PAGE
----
The Unmarked Road

Life On The Other Side Of Mental Illness

The Downside To Travelling

It’s been just over a month since hubby and I have returned from our round the world travel excursion. And my title may certainly seem a bit ungracious, but please let me explain. There IS a downside to travelling. One that most of us backpackers experience and often find difficult to deal with. One that can make us question everything about the way we live and the very nature of who we are. But what is this catch, this fly in the ointment?


Literally On Top Of The World In Machu Picchu

Well, the massive downside to leaving life behind for a number of months with nothing but a small backpack, is that you eventually have to come home! (I know I know. It’s kind of a cheat title; like ‘it was all a dream!’) Well it had to happen some time. Our little adventure around the world had come to an end. Sad face 🙁

So apart from the obvious, why else is it so hard to return to reality? For anyone who’s travelled, you will know the plethora of different emotions that come to the foreground after coming home:

  • You feel as though you have time travelled. You left in July and it’s been the same kind of climate; like a never ending summer. Then you come home and it’s Christmas. What the hell! Surely it should still be BBQs, beer gardens and sunglasses weather? Where is my eskimo suit? It has never been this cold. EVER.
Red Beach in Paracas, Peru

Red Beach in Paracas, Peru

  • At the same time, nothing and no one has changed. Even the cat still favours the same spot in the neighbours garden. Don’t they know you’ve ‘found yourself’ and that you’ve discovered your purpose in life?! Whilst travelling, every day is a rollercoaster of highs and lows; moments where you truly learn profound things about yourself and life. Feeling emotionally vulnerable and having a PMT induced psychotic break? Want to curl up in your own bed and shut out the world for a week? Tough. You have no creature comforts for the majority of the time you are away and this forces you into continuous personal growth (whether you want it to or not). Almost on a daily basis you have to navigate yourself through situations that seem impossibly scary and daunting in countries where you don’t always speak the language: there is nowhere to hide and there is no time or place for your insecurities. But you come home and everyone is the same – with the same issues and the same dramas – stuck on a continuous loop of things you left behind long ago. In reality of course not much time has passed, and it is important to understand this so as not to be in danger of coming across as condescending. Yet you feel like you’ve lived a lifetime within just a few short months. Time travel and time stopping! Mind. Blown.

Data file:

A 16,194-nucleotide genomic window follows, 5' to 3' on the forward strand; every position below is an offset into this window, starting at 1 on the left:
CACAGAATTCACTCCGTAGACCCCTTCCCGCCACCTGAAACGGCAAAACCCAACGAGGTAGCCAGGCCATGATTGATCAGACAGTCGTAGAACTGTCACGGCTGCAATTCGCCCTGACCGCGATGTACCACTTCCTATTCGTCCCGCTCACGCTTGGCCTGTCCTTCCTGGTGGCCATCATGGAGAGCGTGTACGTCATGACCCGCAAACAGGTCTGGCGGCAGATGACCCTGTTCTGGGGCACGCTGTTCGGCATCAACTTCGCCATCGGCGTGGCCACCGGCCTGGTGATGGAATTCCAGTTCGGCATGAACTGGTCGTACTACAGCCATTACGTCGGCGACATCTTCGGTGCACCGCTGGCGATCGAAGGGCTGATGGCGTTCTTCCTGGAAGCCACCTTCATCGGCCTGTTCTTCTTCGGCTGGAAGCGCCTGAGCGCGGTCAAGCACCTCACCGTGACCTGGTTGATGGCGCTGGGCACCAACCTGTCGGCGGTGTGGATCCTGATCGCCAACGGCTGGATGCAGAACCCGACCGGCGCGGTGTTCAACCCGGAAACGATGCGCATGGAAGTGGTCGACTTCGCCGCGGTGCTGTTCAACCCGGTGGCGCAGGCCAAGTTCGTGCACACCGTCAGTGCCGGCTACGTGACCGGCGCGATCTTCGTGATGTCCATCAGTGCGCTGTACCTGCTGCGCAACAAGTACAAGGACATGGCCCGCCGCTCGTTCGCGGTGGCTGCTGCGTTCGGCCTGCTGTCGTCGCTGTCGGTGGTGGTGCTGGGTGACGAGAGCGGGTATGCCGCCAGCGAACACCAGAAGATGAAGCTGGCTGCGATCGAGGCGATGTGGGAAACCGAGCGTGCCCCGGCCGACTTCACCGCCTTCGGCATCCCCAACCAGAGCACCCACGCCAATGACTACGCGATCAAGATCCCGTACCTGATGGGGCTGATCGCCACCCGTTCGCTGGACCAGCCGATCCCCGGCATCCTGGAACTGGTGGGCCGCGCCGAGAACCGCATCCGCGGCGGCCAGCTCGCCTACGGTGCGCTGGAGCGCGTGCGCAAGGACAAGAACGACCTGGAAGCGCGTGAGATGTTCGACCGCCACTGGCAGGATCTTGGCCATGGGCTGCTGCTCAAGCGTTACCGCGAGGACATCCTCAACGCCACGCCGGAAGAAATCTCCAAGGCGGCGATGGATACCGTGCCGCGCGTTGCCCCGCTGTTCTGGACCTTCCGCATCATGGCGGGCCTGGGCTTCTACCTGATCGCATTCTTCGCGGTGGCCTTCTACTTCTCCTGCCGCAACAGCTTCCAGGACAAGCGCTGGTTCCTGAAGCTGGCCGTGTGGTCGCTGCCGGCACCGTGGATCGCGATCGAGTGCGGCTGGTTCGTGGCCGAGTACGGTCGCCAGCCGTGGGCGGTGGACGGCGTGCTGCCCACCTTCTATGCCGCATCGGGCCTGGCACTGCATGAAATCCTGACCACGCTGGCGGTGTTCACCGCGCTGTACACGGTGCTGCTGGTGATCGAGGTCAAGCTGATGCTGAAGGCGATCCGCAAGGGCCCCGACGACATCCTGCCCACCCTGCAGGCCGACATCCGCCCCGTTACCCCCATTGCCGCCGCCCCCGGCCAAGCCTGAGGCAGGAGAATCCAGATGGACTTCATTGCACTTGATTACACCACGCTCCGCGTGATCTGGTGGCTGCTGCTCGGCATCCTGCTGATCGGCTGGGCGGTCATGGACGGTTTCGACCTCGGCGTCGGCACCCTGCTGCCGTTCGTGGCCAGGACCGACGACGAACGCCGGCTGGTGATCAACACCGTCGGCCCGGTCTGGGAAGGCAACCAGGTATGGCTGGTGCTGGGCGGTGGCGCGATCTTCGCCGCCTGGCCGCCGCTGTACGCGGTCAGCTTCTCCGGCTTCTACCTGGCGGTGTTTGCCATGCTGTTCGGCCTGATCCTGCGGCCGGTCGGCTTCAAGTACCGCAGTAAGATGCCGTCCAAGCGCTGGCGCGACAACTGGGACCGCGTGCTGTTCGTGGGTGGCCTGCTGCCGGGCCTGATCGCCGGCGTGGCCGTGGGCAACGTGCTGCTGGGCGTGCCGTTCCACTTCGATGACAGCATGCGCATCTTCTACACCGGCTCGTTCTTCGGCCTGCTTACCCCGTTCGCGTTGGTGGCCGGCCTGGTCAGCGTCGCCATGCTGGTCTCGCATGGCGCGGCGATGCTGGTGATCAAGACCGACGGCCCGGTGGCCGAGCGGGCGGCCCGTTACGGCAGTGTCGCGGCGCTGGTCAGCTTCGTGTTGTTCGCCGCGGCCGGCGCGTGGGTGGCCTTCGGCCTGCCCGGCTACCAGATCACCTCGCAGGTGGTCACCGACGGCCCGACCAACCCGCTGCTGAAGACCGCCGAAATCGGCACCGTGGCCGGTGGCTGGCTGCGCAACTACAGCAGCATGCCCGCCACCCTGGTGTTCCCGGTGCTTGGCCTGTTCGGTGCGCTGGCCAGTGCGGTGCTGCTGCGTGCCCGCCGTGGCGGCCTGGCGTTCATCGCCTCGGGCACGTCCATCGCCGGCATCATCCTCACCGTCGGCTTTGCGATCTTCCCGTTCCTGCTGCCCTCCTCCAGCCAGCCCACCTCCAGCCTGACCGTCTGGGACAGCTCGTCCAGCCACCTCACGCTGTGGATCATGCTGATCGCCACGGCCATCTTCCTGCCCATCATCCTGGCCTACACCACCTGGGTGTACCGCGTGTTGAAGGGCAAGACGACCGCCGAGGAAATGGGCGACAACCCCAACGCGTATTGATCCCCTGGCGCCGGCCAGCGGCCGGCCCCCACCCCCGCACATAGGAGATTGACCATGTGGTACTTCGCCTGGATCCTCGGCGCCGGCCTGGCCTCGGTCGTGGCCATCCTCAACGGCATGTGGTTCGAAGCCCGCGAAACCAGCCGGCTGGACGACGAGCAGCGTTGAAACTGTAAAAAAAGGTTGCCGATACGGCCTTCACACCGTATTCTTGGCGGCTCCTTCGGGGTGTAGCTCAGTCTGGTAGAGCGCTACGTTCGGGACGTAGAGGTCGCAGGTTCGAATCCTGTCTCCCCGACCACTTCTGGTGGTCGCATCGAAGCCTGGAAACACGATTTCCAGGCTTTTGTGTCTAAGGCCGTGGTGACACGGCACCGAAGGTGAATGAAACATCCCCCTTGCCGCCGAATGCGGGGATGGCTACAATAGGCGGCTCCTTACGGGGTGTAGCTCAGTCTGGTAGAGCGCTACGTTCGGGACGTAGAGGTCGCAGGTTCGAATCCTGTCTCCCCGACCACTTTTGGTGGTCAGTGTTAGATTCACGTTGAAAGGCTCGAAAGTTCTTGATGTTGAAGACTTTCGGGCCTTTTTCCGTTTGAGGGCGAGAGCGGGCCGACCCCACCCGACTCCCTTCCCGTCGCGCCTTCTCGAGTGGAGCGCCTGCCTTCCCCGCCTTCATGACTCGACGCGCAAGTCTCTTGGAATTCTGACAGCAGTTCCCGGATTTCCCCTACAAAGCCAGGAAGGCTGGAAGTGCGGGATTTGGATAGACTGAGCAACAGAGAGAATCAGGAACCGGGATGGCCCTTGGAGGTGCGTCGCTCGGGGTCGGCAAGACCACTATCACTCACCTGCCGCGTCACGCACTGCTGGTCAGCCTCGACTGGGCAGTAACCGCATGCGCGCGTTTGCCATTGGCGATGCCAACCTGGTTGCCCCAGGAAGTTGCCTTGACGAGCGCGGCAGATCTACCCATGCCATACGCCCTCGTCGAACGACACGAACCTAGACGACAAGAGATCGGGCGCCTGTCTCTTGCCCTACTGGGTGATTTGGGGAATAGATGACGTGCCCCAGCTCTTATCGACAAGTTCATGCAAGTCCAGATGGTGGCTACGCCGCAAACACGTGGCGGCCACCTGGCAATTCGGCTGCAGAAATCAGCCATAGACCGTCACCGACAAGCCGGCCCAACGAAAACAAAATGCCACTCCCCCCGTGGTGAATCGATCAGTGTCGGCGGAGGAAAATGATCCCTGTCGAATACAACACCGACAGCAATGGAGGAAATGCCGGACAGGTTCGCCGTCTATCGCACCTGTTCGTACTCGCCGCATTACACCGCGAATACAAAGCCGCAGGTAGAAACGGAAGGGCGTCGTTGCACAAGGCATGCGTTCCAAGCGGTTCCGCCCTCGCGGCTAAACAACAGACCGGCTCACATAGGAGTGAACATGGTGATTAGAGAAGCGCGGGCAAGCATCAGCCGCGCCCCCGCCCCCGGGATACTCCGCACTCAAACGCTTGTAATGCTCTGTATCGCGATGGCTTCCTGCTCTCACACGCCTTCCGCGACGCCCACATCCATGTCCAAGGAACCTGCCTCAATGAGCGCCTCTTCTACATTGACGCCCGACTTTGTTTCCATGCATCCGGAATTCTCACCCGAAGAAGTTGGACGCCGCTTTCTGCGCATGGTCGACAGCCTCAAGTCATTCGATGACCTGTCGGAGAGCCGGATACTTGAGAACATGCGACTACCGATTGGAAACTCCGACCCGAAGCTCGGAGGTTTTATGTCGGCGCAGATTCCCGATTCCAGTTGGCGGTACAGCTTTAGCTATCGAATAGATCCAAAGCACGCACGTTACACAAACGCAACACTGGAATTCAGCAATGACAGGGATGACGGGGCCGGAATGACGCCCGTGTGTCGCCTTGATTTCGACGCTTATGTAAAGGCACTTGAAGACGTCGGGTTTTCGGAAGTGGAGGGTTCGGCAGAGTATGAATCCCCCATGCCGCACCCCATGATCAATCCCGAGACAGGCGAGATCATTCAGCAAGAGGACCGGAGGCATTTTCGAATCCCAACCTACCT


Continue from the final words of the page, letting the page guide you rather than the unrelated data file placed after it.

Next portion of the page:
Whitsunday Islands, Australia

  • You realise how much c**p you own. For months you’ve lived in 3 t-shirts, a bikini and flip-flops. When I first saw my clothes after getting home, I ran up to them like a long lost cousin I hadn’t seen since we were children. With tears glistening in my eyes I held up one of my clean, none ripped and miss-shaped strappy tops to my husband crying ‘I forgot I had her’ clutching the primark top to my chest like a valuable possession. I did this about 5 times. Truly heart-wrenching stuff. But as you sift through it all you start wondering why you need 3 of the same thing, just in different colours? Not once do you miss any ‘things’ whilst backpacking, because your life is literally filled with meaningful adventures and life changing experiences all the time. It suddenly dawns on you that real life can never be that exciting. And so instead we fill it with meaningless possessions. After a while I didn’t feel excited anymore. Just stifled and overwhelmed by the number of hair products and items of clothing I hand’t worn in 5 years that I’d kept ‘just in case’. I realised how often we are owned by the things we have, and not the other way around. And that was more terrifying than anything else.